We’ve also learned a few things along the way about purpose and fit – which is what motivated us to go to the RV show. We’re looking with different eyes, thinking of the type of camper that we want to rent when we drive Route 66. It’s on our bucket list – not backpacking through Europe or camping in the Australian Outback, but seeing the United States from the road.
We want to rent an RV with a small kitchen, a wet bath, and sleeping accommodations for four adults who take shifts driving and who all know how to pack a wardrobe that works for two weeks in one small carry-on bag and who know how to savor coffee and oatmeal for breakfast, a sandwich and chips for lunch, and eggs and bacon for supper. We want to watch sunrises, see the changing landscape, and search for the constellations as we stargaze.
We want to become schooled in the art of slow travel – – to breathe: inhale, exhale. To open our eyes with heightened sensory awareness and few possessions along the way and say, “Now this?? THIS is living.”
We took notes of the features we think we need on Route 66. A small kitchen is a definite, so that we can prepare at least two meals each day in the camper, eating out only once a day.
A table would be nice, but isn’t as necessary as the sign on the wall to remind us that the adventure is one to be enjoyed – – including the bumps in the road along the way.
Being able to stand up in the camper is a nice feature, too – – especially for the Johnson guys, who are all tall. Just these extra couple of feet at the top make a big difference.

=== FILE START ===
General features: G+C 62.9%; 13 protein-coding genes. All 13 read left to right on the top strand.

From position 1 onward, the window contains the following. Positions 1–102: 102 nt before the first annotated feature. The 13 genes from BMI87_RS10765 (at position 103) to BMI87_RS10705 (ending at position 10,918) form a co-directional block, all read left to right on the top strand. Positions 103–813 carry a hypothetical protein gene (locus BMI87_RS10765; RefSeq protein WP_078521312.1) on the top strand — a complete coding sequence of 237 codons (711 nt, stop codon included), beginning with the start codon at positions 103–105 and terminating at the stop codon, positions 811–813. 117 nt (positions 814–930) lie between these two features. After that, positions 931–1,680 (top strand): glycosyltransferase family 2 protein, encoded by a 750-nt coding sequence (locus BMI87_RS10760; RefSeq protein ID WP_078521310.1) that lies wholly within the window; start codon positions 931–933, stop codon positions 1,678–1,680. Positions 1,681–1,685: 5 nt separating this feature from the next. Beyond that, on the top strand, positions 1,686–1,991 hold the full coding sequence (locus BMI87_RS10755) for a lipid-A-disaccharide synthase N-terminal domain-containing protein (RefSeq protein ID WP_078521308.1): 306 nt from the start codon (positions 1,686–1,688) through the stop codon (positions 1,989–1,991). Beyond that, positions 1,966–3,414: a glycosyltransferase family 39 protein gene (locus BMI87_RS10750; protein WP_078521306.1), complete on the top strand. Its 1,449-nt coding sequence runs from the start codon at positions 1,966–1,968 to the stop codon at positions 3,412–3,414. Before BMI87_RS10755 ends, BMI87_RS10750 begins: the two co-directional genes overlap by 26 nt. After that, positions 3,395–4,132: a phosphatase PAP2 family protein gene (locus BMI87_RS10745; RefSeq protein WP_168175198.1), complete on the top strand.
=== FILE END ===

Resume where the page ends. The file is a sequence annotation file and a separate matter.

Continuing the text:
If you’ve traveled Route 66 and have any words of wisdom for us, please add these in the comments. We’ll be traveling with two other adults when we make the trip. We need pointers, tips, and any landmarks and stops that are must-sees. Your experience and valuable insights are appreciated!
He’s a character, this grandson of mine. I knew it when he was born, but knew it for sure when I saw him zipping around on a Hoverboard at 2, his blond locks flowing in the breeze. We are so grateful for all of our grandchildren, and on this day we give thanks especially for River Dawson Meyer! What a blessing he is in our lives!
River Dawson Meyer
Remote control cars zip around:
Eyes that talk ~
River Dawson Meyer
Don't hand him your phone - - (he's an
Amazon secret orderer)
Oh- and do
NOT underestimate him near dolphin tanks!
Ever so cleverly jumped in ~
Youngster gave new memories to the family picture -
Everyone Smile! They did. Click. Then he dove.
Real chaser of dreams, this one!